Most users find the interface somewhat confusing, as it is not immediately clear what type of domains are listed on the page. In this article I first explain the difference between the type of domains, and I then explain how to create different types of domains.
On a brand new cPanel account you should see just one domain. That domain is the “main”, or “primary” domain. This domain can’t be removed.
The Domain page on a newly created cPanel account.
The table with information about domains has five columns:
Next, let’s briefly look at how to create different types of domains.
An alias is a domain that shows the content of another domain. For instance, my main domain is example.com, and perhaps I also own the domain example.net. If I want example.net to show the same content as example.com then I can add it as an alias. This type of domain is also known as a “parked domain”.
Whether or not you can create an alias depends on your hosting plan. Most of our shared hosting plans don’t include aliases, but they can be added as an addon product.
To add an alias domain, start by clicking the Create A New Domain button. You should then see this form:
The Domain field is self-explanatory; this is where you enter the domain you want to add. The only thing to be aware of is that you should not enter the protocol (i.e. https://) and the www subdomain.
Next up is the Document Root field. This is a common source of confusion. By default, the Share document root checkbox is ticked. With that option, the new domain uses the same website directory as the main domain. In other words, the main domain and the new domain would show the same content. So, with the box checked cPanel creates an alias, which is the option we want.
After adding the domain you are returned to the main Domains page, which now shows two domains:
The main thing to note is that example.com and example.net share the same document root. So, they are one and the same website, but they use different domains. And we also know that example.com is the main domain. That tells us that example.net is an alias of example.com (and not the other way round).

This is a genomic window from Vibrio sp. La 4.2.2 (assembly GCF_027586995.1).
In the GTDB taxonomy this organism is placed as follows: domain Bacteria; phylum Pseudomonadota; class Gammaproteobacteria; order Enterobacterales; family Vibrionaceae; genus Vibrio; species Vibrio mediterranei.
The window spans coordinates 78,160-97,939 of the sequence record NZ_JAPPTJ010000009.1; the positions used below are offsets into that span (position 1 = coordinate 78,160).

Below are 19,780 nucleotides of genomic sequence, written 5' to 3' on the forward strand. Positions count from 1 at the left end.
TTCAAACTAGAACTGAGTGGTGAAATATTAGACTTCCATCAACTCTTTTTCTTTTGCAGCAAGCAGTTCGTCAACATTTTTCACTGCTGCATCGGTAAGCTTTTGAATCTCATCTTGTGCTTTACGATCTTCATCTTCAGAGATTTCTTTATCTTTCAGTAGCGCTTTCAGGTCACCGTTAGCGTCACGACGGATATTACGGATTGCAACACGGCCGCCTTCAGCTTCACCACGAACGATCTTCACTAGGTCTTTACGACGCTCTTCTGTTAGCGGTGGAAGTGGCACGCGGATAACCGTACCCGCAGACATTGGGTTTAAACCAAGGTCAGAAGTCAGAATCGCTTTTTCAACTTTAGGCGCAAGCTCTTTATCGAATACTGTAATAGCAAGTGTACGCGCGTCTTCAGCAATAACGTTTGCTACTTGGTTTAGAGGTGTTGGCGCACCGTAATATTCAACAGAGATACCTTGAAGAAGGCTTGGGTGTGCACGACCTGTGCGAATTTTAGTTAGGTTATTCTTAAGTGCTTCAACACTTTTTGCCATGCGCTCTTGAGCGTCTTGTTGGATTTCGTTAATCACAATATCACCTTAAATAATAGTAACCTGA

When you create an alias you often also want to add a redirect, so that the alias redirects to the main domain. My article about aliases in cPanel talks about that in more detail.
Next, let’s add an addon domain. You use this option if you to want to manage multiple domains via you cPanel account. Whether or not you can host multiple domains again depends on the hosting plan. For instance, our “Power” plan allows one additional domain, while the “Power Extra” plan lets you host up to 10 domains. You can compare the hosting plans on our Web Hosting page.
To create an addon domain you enter the domain and untick the Share document root option. That is because the addon domain should be independent from the main website. It therefore needs its own document root.
When you untick the box the form asks you what subdomain should be created. This is another source of confusion. You are creating an addon domain, so why would you want a subdomain? The reason has to do with the odd way in which cPanel creates addon domains. In the background, it creates a subdomain and it then adds an alias.
To illustrate, the above image shows that I am adding foo.bar as an addon domain. When I unticked Share document root, cPanel automatically offered to create the subdomain foo.bar.example.com. When I click Submit cPanel quietly creates the alias foo.bar for the domain foo.bar.example.com.
The Domain page doesn’t list the subdomain and alias. Instead, it simply lists the addon domain. You can tell it is an addon domain because the domain foo.bar has its own document root (public_html/foo.bar).
A subdomain is an independent section of a domain. For instance, you want to host a git repository for your domain then you can create a subdomain such as git.example.com.
Like addon domains, subdomains have their own document root. When you create a subdomain the Share document root is therefore automatically unticked. Cpanel also automatically suggests a location for the document root.
And there we have it: the subdomain has been created:
As mentioned, the Domains page doesn’t show if a domain is an addon domain, alias or subdomain. However, you can tell what types of domains are listed on the page by looking at the document root and the domain name itself: